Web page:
Possible routes to kernel on GPLv3
Posted Jan 29, 2007 8:16 UTC (Mon) by bronson
In reply to: Possible routes to kernel on GPLv3
Parent article: GPL 3: An Open-Source Earthquake? (CRN)
Of course I realized that draft 3 was not certain. Given how contentious draft 2 was, however, I'd have thought that releasing a draft 3 would be of critical importance. Even if it remains mostly unchanged, it could be accompanied by annotations or a document describing why the contentious sections are unchanged.
You view the kernel team's position statement timing as a political move. I see it more as an act of desperation. I don't think they wanted to resort to such theatrics; it's not their style. Whether it was justified or not, I think they must have felt like they were pretty much out of options.
You know, it's funny that each side is accusing the other of not listening. And even funnier that each side appears to be correct!
How can we break this communication breakdown? I can offer a suggestion... Release a draft 3. Then let the kernel guys could come up with an updated position statement. I think the MS-Novell deal and the patent clarifications would keep this statement a lot shorter than the last one.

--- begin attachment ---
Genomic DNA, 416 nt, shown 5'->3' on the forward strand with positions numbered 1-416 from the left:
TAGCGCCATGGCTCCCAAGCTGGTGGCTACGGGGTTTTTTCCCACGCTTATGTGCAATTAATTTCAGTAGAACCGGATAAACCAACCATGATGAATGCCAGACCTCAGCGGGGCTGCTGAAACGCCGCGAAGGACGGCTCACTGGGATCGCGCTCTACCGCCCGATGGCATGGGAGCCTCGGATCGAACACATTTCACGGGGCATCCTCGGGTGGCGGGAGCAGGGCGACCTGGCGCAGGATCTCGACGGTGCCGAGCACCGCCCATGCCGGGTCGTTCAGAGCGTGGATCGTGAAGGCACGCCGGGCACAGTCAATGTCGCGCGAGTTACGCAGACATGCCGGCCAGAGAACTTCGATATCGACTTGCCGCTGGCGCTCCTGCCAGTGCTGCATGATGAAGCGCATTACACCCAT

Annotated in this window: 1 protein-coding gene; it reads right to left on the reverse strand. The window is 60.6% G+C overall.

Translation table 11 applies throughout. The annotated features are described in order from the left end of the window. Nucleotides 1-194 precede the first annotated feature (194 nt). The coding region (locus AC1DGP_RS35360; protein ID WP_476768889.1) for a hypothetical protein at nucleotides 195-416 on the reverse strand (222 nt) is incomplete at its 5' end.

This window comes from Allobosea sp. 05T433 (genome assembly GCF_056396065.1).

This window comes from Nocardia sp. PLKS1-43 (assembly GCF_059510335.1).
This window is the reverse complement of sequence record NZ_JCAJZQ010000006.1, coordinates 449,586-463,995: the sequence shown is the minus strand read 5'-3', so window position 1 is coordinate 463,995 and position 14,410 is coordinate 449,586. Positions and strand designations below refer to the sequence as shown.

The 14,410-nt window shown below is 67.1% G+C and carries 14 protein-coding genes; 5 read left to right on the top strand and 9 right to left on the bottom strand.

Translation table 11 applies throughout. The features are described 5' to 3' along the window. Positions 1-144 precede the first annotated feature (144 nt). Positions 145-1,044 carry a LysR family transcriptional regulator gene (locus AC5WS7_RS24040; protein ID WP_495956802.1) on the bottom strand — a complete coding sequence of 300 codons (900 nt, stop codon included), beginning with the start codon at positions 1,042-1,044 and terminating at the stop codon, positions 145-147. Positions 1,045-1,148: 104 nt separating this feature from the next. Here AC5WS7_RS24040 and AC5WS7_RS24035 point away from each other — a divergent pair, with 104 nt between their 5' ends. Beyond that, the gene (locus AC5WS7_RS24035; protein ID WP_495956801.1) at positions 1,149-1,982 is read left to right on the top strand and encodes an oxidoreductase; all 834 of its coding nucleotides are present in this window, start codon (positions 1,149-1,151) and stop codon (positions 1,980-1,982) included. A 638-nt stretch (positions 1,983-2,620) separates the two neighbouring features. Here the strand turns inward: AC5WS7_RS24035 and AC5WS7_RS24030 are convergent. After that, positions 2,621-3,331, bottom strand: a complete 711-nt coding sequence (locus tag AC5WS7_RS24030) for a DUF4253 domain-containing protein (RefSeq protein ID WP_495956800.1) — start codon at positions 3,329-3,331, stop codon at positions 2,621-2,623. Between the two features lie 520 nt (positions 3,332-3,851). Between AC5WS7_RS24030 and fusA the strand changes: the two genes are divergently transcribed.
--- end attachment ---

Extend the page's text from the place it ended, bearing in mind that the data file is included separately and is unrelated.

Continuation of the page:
The FSF could then respond, hopefully with more depth than last time (the clarification was awfully brief and dismissive). Above all, the FSF could demonstrate, using actual examples, what clauses the kernel guys could add to the GPLv3 to achieve their goals. Even if it's only academic in this case (presumably the kernel will remain GPLv2 forever), I think it's really worth keeping the kernel devs happy with the FSF's new licenses. You never know when a Linux Kernel NT prototype will be written and require an updated license. :)
Even if no agreement can be reached, at least this way each side would understand why things are the way they are. It would be a lot harder to write confusion off to "typical FSF bureaucratic BS" or "typical prima donna kernel whiners." Hopefully, the kernel guys would know how to modify the GPLv3 to suit their needs, a useful thing even if they never have the opportunity to take advantage of it.
The Linux kernel represents a ton of developers. I really hope that they can end up mostly satisfied with the new GPL.
I've learned a lot from this discussion, b3timmons. Thank you. I just wish it could have occurred somewhere on gplv3.fsf.org. :)
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